Anton Cermak was the mayor of Chicago in the 1930s. He was injured by an assassin's bullet intended for the president-elect, Franklin Delano Roosevelt

The Assassination of Anton Cermak, Mayor of Chicago: A Review of His Postinjury Medical Care

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2021-09-25 12:00:08

Anton Cermak was the mayor of Chicago in the 1930s. He was injured by an assassin's bullet intended for the president-elect, Franklin Delano Roosevelt. Cermak was taken to a local hospital, treated nonoperatively for his injuries, and initially improved. Cermak's condition deteriorated on the sixth day postinjury, with symptoms that his doctors described as colitis. He died of sepsis on the 19th day after the shooting, and his autopsy revealed a perforated colon causing peritonitis. This study will review Cermak's clinical course and autopsy findings to determine if he died of his gunshot wound or if he died of complications of toxic colitis.

On February 15, 1933, Franklin Delano Roosevelt was in Miami returning from a fishing trip in the Bahamas. As he passed through Miami, Roosevelt planned to give a short speech and meet, informally, with Chicago Mayor Anton Cermak. Roosevelt stopped at the Biscayne Bay Park after 9 pm and gave his 1-minute speech while sitting in his car. After the speech, Cermak approached Roosevelt's car and sat with the president-elect discussing the financial future of Chicago. As Cermak was leaving Roosevelt's car, several shots were fired by a lone gunman attempting to assassinate Roosevelt. Roosevelt was uninjured, but Cermak and four other bystanders were stuck by errant bullets. 1 Cermak was taken to Jackson Memorial Hospital where he died 19 days later. 2 This study will review Cermak's health prior to the shooting and also the care he received during his stay at Jackson Memorial.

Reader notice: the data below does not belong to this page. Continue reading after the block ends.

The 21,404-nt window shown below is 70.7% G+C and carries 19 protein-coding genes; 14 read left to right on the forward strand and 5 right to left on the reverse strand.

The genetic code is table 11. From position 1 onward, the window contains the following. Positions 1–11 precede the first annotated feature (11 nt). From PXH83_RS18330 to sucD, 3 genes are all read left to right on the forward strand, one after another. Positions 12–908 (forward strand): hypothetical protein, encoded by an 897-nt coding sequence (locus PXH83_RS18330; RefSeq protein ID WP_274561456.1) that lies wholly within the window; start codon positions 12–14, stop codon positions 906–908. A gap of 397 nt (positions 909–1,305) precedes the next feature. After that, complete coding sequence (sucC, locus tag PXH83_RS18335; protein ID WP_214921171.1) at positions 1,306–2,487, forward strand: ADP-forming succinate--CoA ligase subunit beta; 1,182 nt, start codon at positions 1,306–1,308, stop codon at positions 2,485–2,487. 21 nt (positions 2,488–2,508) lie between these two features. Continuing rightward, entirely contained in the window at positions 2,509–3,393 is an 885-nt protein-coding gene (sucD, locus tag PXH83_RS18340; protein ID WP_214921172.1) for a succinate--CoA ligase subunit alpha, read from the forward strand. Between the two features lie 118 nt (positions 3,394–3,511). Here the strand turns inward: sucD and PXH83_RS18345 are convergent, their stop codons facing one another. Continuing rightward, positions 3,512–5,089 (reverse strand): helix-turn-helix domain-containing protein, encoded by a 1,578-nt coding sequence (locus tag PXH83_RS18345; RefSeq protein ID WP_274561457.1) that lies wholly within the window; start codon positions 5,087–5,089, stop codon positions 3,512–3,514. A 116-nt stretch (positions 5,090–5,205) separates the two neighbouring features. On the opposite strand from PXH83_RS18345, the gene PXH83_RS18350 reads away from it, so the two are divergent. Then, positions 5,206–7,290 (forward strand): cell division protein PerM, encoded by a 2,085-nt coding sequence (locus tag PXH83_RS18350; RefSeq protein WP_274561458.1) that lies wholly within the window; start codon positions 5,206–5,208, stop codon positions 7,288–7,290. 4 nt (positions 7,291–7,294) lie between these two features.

Anton Cermak was a Czech immigrant that rose to power in Chicago politics in the environment of the major financial depression of the early 1930s. ( Fig. 1 ) He was born in 1873, came to the United States with his parents when he was 1 year old, and moved to Chicago at the age of 16 years. He began his political career as a member of the Democratic Party in 1902 when he was elected to the Illinois House of Representatives. He defeated a Republican incumbent and became the mayor of Chicago in 1931 3 ( Fig. 2 ).

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